link layers. The flag could be selected to be any character not used for text communication. Now, however, we send other types of information such as graphs, audio, and video. Any pattern used for the flag could also be part of the information. If this happens, the receiver, when it encounters this pattern in the middle of the data, thinks it has reached the end of the frame. To fix this problem, a byte-stuffing strategy was added to character-oriented framing. In byte stuffing (or character stuffing), a special byte is added to the data section of the frame when there is a character with the same pattern as the flag. The data section is stuffed with an extra byte. This byte is usually called the escape character (ESC), which has a predefined bit pattern. Whenever the receiver encounters the ESC character, it removes it from the data section and treats the next character as data, not a delimiting flag. Byte stuffing by the escape character allows the presence of the flag in the data section of the frame, but it creates another problem. What happens if the text contains one or more escape characters followed by a flag? The receiver removes the escape character, but keeps the flag, which is incorrectly interpreted as the end of the frame. To solve this problem, the escape characters that are part of the text must also be marked by another escape character. In other words, if the escape character is part of the text, an extra one is added to show that the second one is part of the text. Character-oriented protocols present another problem in data communications. The universal coding systems in use today, such as Unicode, have 16-bit and 32-bit characters that conflict with 8-bit characters. We can say that in general, the tendency is moving toward the bit-oriented protocols that we discuss next.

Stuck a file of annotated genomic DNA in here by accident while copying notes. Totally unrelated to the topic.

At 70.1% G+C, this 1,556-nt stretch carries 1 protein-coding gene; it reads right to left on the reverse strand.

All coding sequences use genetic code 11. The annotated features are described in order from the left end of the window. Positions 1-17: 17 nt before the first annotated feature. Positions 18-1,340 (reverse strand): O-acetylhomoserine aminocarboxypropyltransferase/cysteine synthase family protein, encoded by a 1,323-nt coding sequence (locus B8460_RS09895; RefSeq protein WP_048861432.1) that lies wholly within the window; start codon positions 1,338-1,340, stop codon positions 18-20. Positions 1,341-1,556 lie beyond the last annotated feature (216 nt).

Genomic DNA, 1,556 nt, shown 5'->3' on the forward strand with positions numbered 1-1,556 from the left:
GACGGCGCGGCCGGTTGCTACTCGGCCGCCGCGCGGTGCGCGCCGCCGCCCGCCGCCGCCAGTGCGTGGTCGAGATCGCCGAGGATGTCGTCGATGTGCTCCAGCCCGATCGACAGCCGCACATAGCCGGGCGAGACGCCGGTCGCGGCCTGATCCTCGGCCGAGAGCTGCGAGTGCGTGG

Bit-Oriented Protocols